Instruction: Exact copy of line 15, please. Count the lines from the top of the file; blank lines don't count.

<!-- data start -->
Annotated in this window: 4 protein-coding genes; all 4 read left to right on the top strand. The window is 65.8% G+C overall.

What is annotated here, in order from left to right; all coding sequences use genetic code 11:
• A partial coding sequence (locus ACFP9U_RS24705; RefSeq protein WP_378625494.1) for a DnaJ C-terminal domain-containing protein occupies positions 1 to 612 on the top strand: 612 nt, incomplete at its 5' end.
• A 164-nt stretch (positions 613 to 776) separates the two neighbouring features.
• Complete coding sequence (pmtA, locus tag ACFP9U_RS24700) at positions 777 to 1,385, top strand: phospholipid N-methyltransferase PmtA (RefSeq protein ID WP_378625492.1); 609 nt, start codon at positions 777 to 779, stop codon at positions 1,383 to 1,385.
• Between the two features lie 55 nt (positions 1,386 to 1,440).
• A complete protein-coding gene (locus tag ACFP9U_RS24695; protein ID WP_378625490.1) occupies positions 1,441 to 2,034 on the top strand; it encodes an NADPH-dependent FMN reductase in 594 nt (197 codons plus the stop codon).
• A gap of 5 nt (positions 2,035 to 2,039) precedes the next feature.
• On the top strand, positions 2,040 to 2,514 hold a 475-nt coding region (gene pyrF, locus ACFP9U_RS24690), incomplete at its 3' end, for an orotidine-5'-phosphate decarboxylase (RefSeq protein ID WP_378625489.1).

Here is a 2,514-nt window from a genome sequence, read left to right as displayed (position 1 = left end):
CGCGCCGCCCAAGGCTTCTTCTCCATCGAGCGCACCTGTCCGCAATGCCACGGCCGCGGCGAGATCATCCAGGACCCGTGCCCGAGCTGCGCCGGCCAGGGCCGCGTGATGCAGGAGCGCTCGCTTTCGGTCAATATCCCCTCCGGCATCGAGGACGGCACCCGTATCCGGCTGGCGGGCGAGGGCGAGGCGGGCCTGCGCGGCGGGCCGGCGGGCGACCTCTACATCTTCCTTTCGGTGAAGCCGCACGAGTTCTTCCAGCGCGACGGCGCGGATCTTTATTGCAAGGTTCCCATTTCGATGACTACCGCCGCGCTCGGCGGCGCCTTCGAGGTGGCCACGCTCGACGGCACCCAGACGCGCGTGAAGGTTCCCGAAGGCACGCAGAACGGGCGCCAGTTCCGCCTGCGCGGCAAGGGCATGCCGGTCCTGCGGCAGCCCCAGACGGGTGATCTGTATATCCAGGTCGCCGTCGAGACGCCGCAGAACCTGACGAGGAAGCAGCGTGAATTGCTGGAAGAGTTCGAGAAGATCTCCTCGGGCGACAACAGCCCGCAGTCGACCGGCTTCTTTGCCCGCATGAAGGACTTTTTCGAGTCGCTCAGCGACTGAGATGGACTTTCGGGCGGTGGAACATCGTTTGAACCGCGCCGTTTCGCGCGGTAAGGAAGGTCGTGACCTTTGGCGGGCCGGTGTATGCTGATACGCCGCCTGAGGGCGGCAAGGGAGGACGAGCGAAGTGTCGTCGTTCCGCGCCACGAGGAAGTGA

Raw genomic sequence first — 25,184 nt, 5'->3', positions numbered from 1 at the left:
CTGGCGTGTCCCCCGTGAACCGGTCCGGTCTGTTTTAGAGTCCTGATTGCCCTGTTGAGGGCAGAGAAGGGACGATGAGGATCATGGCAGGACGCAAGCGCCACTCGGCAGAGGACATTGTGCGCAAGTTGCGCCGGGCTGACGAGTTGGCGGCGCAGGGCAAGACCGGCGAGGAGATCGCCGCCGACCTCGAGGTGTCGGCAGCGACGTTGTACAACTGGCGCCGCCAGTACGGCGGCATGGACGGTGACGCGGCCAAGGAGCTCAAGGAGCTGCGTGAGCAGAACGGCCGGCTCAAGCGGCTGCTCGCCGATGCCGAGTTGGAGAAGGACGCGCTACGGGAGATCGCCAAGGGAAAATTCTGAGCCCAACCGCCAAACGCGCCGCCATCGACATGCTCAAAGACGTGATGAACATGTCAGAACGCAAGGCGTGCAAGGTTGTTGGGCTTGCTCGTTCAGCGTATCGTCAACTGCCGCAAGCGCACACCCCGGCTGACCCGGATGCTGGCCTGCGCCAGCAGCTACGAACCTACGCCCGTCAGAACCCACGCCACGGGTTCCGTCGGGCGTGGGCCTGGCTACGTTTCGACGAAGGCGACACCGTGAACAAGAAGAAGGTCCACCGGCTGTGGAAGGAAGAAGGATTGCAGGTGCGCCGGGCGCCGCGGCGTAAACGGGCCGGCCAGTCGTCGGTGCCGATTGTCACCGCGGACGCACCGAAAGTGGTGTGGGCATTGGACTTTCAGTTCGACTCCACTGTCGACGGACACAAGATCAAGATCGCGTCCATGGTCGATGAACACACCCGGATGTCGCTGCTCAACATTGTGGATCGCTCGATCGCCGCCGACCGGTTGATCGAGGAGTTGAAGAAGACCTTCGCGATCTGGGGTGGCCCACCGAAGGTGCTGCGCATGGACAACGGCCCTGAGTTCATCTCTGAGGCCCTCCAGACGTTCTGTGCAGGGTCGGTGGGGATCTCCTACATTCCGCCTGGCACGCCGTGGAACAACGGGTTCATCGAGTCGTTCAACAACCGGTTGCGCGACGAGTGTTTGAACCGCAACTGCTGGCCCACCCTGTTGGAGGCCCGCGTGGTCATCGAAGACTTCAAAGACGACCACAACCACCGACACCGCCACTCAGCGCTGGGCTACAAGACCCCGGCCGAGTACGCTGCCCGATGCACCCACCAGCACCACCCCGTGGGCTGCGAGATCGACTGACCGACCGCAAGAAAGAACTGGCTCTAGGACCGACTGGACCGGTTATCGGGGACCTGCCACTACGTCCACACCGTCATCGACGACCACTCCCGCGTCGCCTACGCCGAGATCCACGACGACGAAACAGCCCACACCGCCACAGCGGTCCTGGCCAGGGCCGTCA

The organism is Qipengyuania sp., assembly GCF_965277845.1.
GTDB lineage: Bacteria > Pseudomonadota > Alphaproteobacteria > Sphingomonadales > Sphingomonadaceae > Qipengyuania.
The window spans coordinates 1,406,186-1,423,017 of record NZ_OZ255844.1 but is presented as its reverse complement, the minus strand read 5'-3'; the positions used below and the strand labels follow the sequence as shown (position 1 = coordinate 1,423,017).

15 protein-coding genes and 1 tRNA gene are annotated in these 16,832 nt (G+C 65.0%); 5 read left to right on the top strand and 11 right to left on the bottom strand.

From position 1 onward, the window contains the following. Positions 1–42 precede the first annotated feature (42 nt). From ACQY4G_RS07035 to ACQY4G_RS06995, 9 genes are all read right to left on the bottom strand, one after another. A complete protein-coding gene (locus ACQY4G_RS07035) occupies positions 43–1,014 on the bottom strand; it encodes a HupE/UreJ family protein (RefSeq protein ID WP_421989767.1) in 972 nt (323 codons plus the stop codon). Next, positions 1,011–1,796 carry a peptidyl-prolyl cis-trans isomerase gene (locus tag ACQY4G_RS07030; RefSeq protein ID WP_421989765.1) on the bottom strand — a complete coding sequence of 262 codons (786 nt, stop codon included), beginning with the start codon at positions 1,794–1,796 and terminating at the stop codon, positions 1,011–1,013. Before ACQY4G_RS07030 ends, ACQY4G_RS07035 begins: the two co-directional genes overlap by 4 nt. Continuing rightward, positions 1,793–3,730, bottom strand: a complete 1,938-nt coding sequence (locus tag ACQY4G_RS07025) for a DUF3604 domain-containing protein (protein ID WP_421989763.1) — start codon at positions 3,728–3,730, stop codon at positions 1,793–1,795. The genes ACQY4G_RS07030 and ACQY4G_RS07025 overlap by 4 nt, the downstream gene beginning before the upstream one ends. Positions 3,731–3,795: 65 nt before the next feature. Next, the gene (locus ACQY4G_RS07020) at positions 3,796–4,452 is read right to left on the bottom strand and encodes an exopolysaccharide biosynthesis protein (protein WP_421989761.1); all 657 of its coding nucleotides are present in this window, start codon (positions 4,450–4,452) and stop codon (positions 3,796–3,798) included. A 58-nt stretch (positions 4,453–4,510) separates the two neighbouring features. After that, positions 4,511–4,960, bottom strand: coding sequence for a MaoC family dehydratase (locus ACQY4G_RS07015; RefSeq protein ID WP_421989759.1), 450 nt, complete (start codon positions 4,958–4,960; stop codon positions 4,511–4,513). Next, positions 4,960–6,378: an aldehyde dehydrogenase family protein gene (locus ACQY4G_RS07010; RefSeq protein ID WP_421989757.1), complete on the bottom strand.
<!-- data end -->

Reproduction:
GTDB lineage: Bacteria > Pseudomonadota > Alphaproteobacteria > Sphingomonadales > Sphingomonadaceae > Qipengyuania.